By Kevin B. O’Reilly
February 27, 2012
More than 80% of patients believe it is important to have their end-of-life wishes in writing, yet less than a quarter of them have accomplished that planning, said a survey of nearly 1,700 California adults released in February.
“With end-of-life treatment, there is a clear gap between wishes and actions,” said Mark D. Smith, MD, president and CEO of the California HealthCare Foundation, which commissioned the survey. “People consistently stress they want to die comfortably and without pain. If so, the single most important thing they can do is talk to their loved ones and physicians, and put their wishes in writing, something most Californians aren’t doing.”
The survey showed that 76% of respondents did not have written advance directives.
About 40% said they had talked with a loved one about what medical treatments they would want at the end of life. The top reason for avoiding the talk, respondents said, was that they had “too many other things to worry about right now.”
About a quarter of respondents said they did not want to talk about death or dying. Only 3% said they had not thought about the subject.
The gap between intention and action on advance-care planning should come as no surprise, said Henry S. Perkins, MD, professor of medicine at the University of Texas Health Science Center at San Antonio.
“There’s a lot of contrary human psychology to this idea,” said Dr. Perkins, who teaches general internal medicine and medical ethics. “Look at how many people die without wills. Look at how many people die without making their funeral arrangements. The tendency — and it’s so human — is to put off, put off, put off matters that aren’t particularly pleasant. You can always deal with it tomorrow, and it just never gets done.”
Advance directives have their limitations, because they cannot anticipate every end-of-life scenario and can precipitate as many family disputes as they resolve, Dr. Perkins said. But using the documents to prompt discussion is helpful, he added.
“They get people into the mindset that life will end,” he said. “And when my life ends, it will affect the people who are closest to me. And, yes, I should take sensible steps to anticipate what that will be like.”
Only 8% of the patients had ever been asked about end-of-life treatment wishes by a physician, the survey said. Broaching the topic should be part of routine care in the same way that physicians sometimes ask patients about whether they wear seatbelts while driving or helmets when bicycling, said R. Sean Morrison, MD, director of the Hertzberg Palliative Care Institute at Mount Sinai Hospital in New York.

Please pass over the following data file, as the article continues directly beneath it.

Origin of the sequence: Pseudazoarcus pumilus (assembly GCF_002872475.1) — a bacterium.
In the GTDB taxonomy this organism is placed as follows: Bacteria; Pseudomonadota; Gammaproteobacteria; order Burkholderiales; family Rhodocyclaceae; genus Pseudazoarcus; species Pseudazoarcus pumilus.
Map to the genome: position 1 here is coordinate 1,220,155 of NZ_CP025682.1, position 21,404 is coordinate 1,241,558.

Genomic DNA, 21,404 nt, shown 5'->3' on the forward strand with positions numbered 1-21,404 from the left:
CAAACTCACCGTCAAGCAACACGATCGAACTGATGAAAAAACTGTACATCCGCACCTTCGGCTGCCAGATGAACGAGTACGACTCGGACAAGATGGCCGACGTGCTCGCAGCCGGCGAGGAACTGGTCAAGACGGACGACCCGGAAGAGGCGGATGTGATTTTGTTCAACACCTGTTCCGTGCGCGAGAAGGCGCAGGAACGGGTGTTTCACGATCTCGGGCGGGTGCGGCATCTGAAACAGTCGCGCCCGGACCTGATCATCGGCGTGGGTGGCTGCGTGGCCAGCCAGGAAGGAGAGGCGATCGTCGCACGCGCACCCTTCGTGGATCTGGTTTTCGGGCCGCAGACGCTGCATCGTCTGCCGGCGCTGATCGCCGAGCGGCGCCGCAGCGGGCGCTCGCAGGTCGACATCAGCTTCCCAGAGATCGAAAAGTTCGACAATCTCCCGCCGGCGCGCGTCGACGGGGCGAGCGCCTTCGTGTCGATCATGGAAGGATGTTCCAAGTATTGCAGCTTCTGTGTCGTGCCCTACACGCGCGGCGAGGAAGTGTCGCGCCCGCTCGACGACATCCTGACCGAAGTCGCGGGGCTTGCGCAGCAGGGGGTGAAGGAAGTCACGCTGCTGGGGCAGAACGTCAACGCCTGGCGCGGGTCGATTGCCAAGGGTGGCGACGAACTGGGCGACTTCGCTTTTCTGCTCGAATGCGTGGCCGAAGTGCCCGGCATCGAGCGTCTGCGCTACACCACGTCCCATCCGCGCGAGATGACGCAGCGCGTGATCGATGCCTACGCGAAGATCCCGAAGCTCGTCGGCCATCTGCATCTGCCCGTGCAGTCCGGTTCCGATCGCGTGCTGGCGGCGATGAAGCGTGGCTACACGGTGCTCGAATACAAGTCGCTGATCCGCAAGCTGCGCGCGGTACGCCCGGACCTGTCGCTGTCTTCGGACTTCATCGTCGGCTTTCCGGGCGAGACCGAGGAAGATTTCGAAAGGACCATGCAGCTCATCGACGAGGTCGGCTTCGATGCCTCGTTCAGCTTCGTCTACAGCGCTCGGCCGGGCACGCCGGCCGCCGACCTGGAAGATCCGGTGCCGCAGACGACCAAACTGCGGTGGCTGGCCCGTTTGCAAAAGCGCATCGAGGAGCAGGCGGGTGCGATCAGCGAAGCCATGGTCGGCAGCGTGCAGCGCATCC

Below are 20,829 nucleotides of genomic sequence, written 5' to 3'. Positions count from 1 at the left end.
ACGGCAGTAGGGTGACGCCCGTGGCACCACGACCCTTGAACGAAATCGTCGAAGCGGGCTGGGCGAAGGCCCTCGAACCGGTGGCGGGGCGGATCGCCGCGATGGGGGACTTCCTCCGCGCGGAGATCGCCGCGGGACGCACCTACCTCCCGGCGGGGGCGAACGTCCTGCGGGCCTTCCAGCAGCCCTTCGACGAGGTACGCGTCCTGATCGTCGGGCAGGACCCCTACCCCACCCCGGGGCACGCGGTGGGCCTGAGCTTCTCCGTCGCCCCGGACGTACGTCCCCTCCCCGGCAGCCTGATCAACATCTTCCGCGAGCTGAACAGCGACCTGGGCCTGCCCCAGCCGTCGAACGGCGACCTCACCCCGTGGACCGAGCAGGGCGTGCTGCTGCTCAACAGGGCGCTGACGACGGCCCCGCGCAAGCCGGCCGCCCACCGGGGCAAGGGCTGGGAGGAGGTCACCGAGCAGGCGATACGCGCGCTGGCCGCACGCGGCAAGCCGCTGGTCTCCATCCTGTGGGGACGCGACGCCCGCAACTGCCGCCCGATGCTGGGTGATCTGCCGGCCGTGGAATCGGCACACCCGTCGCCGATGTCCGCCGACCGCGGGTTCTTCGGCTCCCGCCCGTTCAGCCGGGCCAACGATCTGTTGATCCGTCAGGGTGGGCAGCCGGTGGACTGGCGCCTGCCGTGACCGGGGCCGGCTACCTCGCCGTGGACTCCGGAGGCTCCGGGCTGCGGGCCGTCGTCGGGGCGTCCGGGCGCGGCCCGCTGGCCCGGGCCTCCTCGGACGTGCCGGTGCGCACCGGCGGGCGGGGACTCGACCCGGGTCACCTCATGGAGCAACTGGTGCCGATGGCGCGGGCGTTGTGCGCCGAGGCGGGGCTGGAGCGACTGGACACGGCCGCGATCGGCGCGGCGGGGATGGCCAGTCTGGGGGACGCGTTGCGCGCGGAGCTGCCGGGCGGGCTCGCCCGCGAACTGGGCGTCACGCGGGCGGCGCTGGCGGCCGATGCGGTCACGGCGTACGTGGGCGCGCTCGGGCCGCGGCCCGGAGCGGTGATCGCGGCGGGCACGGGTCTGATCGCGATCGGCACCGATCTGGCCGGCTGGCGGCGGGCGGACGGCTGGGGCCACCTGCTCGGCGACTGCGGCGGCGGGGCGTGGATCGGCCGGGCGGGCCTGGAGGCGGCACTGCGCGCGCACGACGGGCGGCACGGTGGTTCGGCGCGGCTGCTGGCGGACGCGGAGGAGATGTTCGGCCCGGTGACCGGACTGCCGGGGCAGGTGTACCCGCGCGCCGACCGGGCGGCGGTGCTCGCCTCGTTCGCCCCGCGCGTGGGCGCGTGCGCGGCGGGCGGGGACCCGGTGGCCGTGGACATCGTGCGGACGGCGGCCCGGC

“It’s a great idea. Everyone should have [an advance directive]. But the reality is that, day to day, if I’m doing well, it’s not very relevant to me,” said Dr. Morrison, professor of geriatrics and medicine at Mount Sinai School of Medicine. “It’s like asking an 18-year-old kid whether he’s done his estate planning. For the vast majority of people, it’s a complete disconnect.”
Physicians should focus discussions on older patients or those with serious, life-threatening illnesses, Dr. Morrison said. He noted that Medicare does not pay for the time physicians spend on advance-care planning with patients.
Such consultations were set to be covered by Medicare under a regulation adopted by the Obama administration in November 2010, but the rule was rescinded just days after it took effect in January 2011. Conservatives had targeted a similar pay-for-counseling provision that was removed from the Patient Protection and Affordable Care Act, arguing it was an attempt to covertly ration care. The American Medical Association supported the pay-for-counseling rule.
Measuring end-of-life care quality
Patients 65 and older were the likeliest to discuss end-of-life wishes with a loved one, with 71% having done so, the survey of California adults said. That figure is consistent with previous studies, said Dr. Morrison, who directs the National Palliative Care Research Center in New York. A study of patients with serious illnesses in Oregon found that more than 80% had completed end-of-life care planning.
While less than 40% of those surveyed in California had heard of the term “advance directive,” nearly three-quarters knew of hospice care. That familiarity is a marker of the continuing growth of hospice and palliative care. Nearly 1.6 million patients received hospice care in 2010, and more than two-thirds of U.S. hospitals have palliative care programs, experts said.
The specialty’s growth has come largely without external measurement of the quality of the care being provided. But the National Quality Forum in February endorsed 12 new metrics to gauge whether patients’ pain and shortness of breath is being controlled adequately. The measures also touch on documentation of patients’ treatment preferences, deactivation of defibrillators, comfort in dying and surveys of families’ satisfaction with care.
“The field of palliative care has been lacking evidence-based quality metrics for a number of years,” said Dr. Morrison, who co-chaired a steering committee that evaluated the measures. “The importance of the NQF process is that now there are measures for this rapidly growing field that are appropriate for accountability.”
The data are expected to be reported publicly by the Centers for Medicare & Medicaid Services and used by payers and patients in evaluating performance.